Neurologist Warns Kick That Felled Ronda Rousey Could Have Proved Fatal

In the wake of Ronda Rousey‘s brutal Melbourne knock-out by Holly Holm, ending the UFC champ’s undefeated streak, analysis of the bout and of Rousey’s future career prospects continues. 
Today, neurologist Professor Chris Levi offered an assessment of the fight to The Sunday Telegraph, saying that the kick Holm landed on her opponent could easily have proved fatal, and likening it to the trauma that killed cricket legend Phil Hughes.
Hughes died when a cricket ball struck him in a vulnerable part of the neck, rupturing the vertebral artery to his brain, and causing a haemorrhage, after which he never regained consciousness.
Levi believes that Rousey, who was struck in an “almost identical area” to Hughes and then punched three times in the head before the bout finished, was put at a high risk of neck trauma, stroke or death by the kick.
The professor went on to warn that neck injuries are a common cause of strokes in young people, saying: 
“At the top of the neck there is a relatively exposed vertebral artery that supplies blood to the brain. We’ve known for many years that sudden rotational force can actually tear the artery. If that vessel tears and there is bleeding within the wall of the vessel that bleeding can narrow the vessel, block it, and cause a stroke … It’s important to raise awareness about this. If someone has a neck injury, they need to be vigilant and aware that these injuries can tear a vessel. It’s one of the most common causes of a stroke in young people.”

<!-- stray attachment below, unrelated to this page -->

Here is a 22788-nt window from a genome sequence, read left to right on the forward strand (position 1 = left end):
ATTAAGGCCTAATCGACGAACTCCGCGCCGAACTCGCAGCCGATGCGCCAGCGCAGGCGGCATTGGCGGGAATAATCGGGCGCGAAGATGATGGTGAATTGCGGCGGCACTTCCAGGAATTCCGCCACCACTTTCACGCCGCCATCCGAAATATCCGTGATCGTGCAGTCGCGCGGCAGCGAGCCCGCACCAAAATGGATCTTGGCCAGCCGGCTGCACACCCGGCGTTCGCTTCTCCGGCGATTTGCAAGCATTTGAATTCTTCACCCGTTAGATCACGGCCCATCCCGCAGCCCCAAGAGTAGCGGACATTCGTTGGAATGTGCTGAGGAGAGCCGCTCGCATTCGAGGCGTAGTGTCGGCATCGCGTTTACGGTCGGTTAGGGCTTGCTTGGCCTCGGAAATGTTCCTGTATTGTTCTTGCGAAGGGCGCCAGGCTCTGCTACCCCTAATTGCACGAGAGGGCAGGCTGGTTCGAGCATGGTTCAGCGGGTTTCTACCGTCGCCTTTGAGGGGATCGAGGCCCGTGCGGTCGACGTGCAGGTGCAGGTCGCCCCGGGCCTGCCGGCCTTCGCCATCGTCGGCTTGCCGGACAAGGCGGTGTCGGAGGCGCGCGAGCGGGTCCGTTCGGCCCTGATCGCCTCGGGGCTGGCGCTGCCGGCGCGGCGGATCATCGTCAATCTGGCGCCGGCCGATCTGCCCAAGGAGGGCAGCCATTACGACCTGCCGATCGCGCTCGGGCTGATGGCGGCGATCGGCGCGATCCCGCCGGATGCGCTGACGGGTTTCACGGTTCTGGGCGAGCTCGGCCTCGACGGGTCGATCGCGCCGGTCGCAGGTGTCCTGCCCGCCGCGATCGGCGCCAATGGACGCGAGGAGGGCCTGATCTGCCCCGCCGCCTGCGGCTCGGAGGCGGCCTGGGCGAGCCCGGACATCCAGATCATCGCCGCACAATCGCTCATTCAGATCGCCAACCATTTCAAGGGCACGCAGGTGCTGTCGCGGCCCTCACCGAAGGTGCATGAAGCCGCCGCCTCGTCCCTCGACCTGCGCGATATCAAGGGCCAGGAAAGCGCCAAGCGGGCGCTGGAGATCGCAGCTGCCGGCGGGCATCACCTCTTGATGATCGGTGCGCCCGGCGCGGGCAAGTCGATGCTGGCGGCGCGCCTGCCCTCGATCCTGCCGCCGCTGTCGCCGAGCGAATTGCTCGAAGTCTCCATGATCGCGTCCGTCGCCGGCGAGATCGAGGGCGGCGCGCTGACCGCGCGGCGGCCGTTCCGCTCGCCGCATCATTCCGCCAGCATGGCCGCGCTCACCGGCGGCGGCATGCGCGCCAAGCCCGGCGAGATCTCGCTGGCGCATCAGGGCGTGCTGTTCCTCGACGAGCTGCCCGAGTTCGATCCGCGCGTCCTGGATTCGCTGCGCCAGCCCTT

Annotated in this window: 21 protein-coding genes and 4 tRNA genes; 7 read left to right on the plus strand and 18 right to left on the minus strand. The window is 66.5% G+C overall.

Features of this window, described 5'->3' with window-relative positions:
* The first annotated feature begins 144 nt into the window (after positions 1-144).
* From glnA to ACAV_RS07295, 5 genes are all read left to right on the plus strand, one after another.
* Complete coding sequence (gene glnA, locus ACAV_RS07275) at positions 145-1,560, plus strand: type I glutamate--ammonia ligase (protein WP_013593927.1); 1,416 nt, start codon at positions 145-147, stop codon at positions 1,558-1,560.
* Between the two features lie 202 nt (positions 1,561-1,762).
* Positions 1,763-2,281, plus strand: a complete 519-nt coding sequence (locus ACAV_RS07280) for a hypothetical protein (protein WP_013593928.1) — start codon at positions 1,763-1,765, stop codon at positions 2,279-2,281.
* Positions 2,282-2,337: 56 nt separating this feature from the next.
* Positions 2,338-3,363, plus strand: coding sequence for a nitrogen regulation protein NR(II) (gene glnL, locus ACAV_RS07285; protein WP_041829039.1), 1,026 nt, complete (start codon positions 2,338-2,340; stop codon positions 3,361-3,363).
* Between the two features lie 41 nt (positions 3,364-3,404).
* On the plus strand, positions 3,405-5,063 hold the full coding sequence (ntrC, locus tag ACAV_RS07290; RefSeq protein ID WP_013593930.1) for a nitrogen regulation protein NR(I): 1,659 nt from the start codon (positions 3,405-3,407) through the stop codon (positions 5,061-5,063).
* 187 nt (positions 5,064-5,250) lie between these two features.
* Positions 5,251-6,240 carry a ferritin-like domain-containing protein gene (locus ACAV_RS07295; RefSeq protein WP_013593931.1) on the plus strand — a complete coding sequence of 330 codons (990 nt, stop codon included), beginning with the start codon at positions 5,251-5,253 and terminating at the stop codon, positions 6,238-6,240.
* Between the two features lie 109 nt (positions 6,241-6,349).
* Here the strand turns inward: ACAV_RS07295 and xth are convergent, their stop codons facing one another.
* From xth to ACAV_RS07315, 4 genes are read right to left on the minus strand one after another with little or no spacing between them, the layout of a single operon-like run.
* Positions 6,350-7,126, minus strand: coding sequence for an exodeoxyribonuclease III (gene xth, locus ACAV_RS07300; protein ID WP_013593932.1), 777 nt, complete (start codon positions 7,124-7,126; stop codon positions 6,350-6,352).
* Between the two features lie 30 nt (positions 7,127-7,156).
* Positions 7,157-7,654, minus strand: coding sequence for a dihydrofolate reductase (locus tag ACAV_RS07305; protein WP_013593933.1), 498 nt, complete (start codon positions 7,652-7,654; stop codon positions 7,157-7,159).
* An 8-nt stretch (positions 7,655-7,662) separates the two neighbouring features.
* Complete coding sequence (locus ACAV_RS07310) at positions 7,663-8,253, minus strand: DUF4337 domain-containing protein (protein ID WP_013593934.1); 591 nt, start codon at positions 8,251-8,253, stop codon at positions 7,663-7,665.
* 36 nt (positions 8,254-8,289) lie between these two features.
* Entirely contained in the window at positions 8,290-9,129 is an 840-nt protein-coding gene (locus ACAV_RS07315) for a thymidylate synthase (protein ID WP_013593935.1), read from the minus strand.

After Rousey’s brutal knock-out, concerns were raised over the safety of UFC, and there were calls to introduce headgear for fighters; Rousey’s trainer Mike Dolce, however, put these concerns down to “casual” fans who do not know the sport. 
While many in Australia were stunned by the brutality of the fight, Dolce said that Americans “feel the same way” when they watch rugby games, in which large units “[ram] their heads into each-other with no helmets on”. 
“It’s a matter of education to the casual fan. But the fact is the UFC is here now, I think we will do a great job in educating the public and show why the UFC is the fastest growing sport on the planet … That conversation [regarding safety] went through the United States about a decade or so ago and we have proven that is not true, based upon the very low incidence of injury. There have been no long-term injuries inside the UFC.”
Ronda Rousey herself has remained relatively quiet since her defeat in Melbourne last weekend, posting a brief message to fans on Instagram, thanking them for their support and promising “I’ll be back.”
via Sunday Telegraph
Photo: Brandon Magnus via Getty Images